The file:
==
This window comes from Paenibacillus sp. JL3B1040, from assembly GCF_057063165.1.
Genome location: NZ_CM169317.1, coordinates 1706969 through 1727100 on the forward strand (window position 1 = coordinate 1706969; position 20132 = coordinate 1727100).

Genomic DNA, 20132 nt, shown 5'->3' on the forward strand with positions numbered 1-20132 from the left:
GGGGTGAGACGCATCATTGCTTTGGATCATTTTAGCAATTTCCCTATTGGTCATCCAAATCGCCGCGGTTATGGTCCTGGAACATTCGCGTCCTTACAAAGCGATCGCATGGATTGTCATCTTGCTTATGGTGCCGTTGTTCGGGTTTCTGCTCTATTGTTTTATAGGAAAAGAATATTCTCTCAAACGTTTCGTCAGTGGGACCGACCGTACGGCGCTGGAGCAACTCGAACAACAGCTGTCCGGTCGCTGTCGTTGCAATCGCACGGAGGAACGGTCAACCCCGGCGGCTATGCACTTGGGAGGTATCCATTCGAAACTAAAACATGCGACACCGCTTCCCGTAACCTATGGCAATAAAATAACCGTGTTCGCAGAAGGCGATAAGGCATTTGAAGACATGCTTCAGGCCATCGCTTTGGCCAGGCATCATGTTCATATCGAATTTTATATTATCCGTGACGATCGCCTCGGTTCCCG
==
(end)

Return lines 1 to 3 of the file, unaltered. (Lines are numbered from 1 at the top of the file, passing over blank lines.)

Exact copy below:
This window comes from Paenibacillus sp. JL3B1040, from assembly GCF_057063165.1.
Genome location: NZ_CM169317.1, coordinates 1706969 through 1727100 on the forward strand (window position 1 = coordinate 1706969; position 20132 = coordinate 1727100).

Genomic DNA, 20132 nt, shown 5'->3' on the forward strand with positions numbered 1-20132 from the left: